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Unequal ChancesEthnic Minorities in Western Labour Markets$
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Anthony F Heath and Sin Yi Cheung

Print publication date: 2007

Print ISBN-13: 9780197263860

Published to British Academy Scholarship Online: January 2012

DOI: 10.5871/bacad/9780197263860.001.0001

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The Legacy of Apartheid: Racial Inequalities in the New South Africa

The Legacy of Apartheid: Racial Inequalities in the New South Africa

(p.402) (p.403) 10 The Legacy of Apartheid: Racial Inequalities in the New South Africa
Unequal Chances


British Academy

In South Africa, 350 years of apartheid practice and fifty years of concerted apartheid policy have created racial inequalities in socio-economic position larger than in any other nation in the world. Whites, who constitute 11 percent of the population, enjoy levels of education, occupational status, and income similar and in many respects superior to those of the industrially developed nations of Europe and the British diaspora. Within the white population, however, there is a sharp distinction between the one-third of English origin and the two-thirds of Afrikaner origin. Despite apartheid policies explicitly designed to improve the lot of Afrikaners at the expense of non-whites, the historical difference between the two groups continues to be seen in socio-economic differences at the end of the twentieth century. Ethnic penalties are especially large for people with lower levels of education. Racial differences in income are large, even among the well educated and those working in similar occupations.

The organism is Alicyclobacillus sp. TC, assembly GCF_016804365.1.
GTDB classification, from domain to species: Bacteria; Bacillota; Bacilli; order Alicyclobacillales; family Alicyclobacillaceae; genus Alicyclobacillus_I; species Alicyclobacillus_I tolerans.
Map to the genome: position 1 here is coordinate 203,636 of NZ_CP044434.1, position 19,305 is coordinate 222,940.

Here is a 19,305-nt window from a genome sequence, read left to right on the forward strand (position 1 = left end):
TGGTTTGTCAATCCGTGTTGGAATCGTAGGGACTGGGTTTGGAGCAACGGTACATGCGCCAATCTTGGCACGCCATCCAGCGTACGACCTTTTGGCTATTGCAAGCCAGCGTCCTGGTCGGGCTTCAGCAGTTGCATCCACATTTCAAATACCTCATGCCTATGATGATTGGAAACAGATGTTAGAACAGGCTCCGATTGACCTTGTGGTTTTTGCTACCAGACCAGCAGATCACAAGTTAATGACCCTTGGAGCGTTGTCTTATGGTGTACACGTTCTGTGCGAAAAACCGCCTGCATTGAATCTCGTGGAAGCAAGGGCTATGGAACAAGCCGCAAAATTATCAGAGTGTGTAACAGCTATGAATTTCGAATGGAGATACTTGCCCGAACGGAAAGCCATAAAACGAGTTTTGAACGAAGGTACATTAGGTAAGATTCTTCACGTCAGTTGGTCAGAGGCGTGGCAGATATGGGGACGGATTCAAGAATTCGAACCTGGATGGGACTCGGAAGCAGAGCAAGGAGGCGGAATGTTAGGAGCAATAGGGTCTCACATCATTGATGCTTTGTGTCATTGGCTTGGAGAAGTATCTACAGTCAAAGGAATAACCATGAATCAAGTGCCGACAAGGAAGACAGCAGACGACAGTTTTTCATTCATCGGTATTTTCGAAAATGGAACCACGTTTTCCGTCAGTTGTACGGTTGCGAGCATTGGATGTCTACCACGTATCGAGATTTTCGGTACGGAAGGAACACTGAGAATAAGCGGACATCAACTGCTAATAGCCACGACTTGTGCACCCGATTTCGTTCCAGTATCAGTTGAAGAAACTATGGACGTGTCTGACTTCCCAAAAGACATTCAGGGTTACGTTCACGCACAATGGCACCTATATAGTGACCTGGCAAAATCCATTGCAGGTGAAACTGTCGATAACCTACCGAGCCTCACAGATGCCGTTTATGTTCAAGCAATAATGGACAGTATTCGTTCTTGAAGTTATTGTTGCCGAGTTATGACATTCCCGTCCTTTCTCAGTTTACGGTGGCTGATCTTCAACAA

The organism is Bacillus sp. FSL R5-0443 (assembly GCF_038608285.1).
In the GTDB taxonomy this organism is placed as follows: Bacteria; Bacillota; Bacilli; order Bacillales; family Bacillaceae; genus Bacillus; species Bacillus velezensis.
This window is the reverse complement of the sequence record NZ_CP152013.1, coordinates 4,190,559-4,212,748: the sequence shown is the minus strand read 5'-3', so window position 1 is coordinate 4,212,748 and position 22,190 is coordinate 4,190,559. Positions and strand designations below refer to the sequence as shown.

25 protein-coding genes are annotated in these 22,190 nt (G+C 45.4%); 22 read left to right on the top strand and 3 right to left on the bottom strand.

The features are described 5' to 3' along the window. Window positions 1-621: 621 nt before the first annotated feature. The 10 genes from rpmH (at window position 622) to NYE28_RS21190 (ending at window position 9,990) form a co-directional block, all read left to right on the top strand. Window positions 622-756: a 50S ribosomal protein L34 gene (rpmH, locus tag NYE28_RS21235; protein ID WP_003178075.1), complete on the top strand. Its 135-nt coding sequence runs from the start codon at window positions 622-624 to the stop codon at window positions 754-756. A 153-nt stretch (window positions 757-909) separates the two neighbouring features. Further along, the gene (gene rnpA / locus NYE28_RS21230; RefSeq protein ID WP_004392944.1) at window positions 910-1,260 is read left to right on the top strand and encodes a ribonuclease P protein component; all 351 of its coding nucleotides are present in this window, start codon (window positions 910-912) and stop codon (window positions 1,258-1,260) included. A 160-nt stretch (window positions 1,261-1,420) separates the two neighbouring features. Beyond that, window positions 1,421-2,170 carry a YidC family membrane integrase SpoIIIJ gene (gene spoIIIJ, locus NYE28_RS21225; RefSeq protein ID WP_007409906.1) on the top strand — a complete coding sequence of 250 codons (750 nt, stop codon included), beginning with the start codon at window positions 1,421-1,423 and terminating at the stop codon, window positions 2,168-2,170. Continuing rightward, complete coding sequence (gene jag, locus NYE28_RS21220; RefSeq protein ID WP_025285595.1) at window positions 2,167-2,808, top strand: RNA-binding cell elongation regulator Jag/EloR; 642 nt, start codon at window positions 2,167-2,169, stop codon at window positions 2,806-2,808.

Keywords:   South Africa, apartheid, racial inequalities, education, whites, Afrikaners, ethnic penalties, income, occupations

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